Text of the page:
Identify the rewards you plan to offer
It’s important to offer rewards that are enticing to drivers without putting too much strain on your budget.
If you plan on issuing bonus checks, determine the payment amount and frequency (e.g., annually or quarterly). When running your calculations, assume that every driver will earn a check to ensure that your budget can handle the extra expense.
If you’re looking for a more cost-effective option, consider awarding employees extra PTO days, gift cards, or more enjoyable routes. For instance, you could award one PTO day per quarter and one at the annual assessment threshold for a total of five days per year.
Choose your tracking platform
If you want your rewards program to make a meaningful impact on safety, you need a reliable way to track driver behavior and performance. It is important that the solution you choose is:
- Easy to install
Force Fleet Tracking checks all these boxes. It comes with a simple plug-and-play device that you can install in seconds. It costs just $20 per vehicle per month, making it the perfect option for small businesses and fast-growing companies alike. Plus Force can track a variety of important data, including location, idle time, and vehicle health.
No matter what safety metrics you want to track, Force can help.
Set clear expectations
Hill believes that setting clear expectations is one of the most important steps to creating a driver safety program. He recommends setting clear guidelines regarding:
- Where vehicles can be driven
- What your defined service area is
- How trucks are driven
- What areas are off-limits
Additionally, Hill suggests identifying the problem areas that are most important to your company. Do you want to reduce harsh braking? Is reducing fuel waste your top priority? Once you know what your goals and expectations are, you can relay them to your team. Together, you and your team can make impactful safety and performance improvements.
Determine what metrics to track
Next, you need to decide what counts as safe driving. Look beyond accidents and consider factors like idle time, on-time delivery rate, speed, acceleration, and braking. Then, set these expectations with the team.
Create a comprehensive safety checklist
Create a checklist that outlines the expectations and requirements of your program. Your checklist must include pre-trip concerns, post-trip tasks, and on-the-road requirements.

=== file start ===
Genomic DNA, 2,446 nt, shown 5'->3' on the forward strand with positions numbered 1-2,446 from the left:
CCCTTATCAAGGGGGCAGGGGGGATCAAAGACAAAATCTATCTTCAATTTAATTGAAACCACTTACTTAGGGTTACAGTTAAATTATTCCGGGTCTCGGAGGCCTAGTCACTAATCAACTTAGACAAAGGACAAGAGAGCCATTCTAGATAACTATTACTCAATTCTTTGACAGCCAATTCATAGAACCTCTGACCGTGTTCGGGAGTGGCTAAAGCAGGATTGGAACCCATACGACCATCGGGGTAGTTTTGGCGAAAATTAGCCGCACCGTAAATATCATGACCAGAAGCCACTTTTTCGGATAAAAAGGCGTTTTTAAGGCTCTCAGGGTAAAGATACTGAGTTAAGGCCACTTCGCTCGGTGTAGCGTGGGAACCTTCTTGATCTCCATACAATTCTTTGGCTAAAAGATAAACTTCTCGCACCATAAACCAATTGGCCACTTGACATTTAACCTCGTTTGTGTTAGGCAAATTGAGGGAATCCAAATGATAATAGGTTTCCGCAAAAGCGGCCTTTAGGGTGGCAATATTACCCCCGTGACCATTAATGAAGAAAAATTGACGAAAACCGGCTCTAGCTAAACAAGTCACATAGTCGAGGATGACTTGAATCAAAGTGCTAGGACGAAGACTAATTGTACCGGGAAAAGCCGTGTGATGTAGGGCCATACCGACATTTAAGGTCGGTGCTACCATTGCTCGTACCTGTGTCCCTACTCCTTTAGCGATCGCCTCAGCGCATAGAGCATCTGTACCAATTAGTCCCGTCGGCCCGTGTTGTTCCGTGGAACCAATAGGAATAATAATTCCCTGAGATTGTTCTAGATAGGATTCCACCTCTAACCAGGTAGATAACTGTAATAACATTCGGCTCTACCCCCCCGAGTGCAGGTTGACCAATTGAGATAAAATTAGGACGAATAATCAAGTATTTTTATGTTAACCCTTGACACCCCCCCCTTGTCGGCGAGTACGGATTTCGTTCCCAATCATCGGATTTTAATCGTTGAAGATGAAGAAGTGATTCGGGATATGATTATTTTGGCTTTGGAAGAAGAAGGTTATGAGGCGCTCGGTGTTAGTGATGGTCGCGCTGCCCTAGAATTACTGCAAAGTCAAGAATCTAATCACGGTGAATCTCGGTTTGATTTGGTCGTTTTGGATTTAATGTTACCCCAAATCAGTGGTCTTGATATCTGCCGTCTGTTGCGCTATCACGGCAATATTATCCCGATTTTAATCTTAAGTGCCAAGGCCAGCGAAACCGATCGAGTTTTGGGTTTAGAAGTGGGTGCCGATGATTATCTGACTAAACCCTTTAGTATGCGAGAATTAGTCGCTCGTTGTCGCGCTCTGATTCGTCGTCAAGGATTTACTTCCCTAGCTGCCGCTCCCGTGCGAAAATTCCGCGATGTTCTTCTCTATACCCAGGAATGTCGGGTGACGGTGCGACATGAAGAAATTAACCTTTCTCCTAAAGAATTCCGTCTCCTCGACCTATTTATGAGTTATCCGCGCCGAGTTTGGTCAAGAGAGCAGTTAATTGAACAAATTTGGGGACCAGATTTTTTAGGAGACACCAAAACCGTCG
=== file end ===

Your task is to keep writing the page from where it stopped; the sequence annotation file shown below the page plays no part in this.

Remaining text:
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Roll out the program
Once everyone is on the same page and you’ve implemented some performance-tracking tools, it’s time to roll out your program. You’re bound to encounter a few unexpected challenges, especially in the first quarter.
When remedying these issues, always err on the side of caution and do what’s in the driver’s best interests. For instance, if a driver barely misses the threshold for a bonus due to some obscure performance requirement (like exceeding idle limits by a few minutes), consider issuing the bonus anyway as a sign of good faith.
Make sure your program is fine-tuned by quarter two to limit confusion and tweak your thresholds as needed to make them attainable.
Best practices in implementing truck driver safety incentives
These proven best practices will help you build a successful truck driver rewards program.
Truck driver rewards programs shouldn’t be mysterious. Be transparent from the outset and convey why you’re creating the program, what you hope to accomplish, and how you’ll track performance.
Get your team involved in program creation
Ask your team what types of rewards they’re interested in and what safety factors they consider most important.
For instance, if the overwhelming majority of your staff is interested in extra PTO days, consider offering time off as a reward as opposed to bonus checks. Also, be honest about your financial limitations to keep their expectations realistic.
Make goals attainable
Receiving a truck driver safety bonus shouldn’t feel like an impossible task. Make goals attainable while motivating drivers to do their best every day.
Put your staff in a position to succeed
Providing your team with high-quality equipment and properly maintained vehicles will go a long way in promoting the kind of safety culture you’re after. Additionally, keep them informed about their progress toward quarterly and annual awards.
Implement fleet-tracking and vehicle health-monitoring tools
Fleet-tracking solutions allow you to monitor a wide range of driver and vehicle metrics, such as speed, location, idling time, and more. Implement a user-friendly solution like Force to gather data for your rewards program and monitor vehicle health.
Make the most of your driver incentive program with Force
Safety incentive programs make truck drivers more mindful of their driving habits and motivate them to embrace your safety culture. If you want to make the most of your new program, however, you must put drivers in a position to succeed.
Enter Force Fleet Tracking, the leading vehicle maintenance software for growing fleets.
With Force, you can support your fleet and safety managers by providing real-time insights into the state of your vehicles. In turn, your fleet-management personnel can take a proactive approach to vehicle maintenance, reducing your long-term costs and helping drivers stay safe on the road.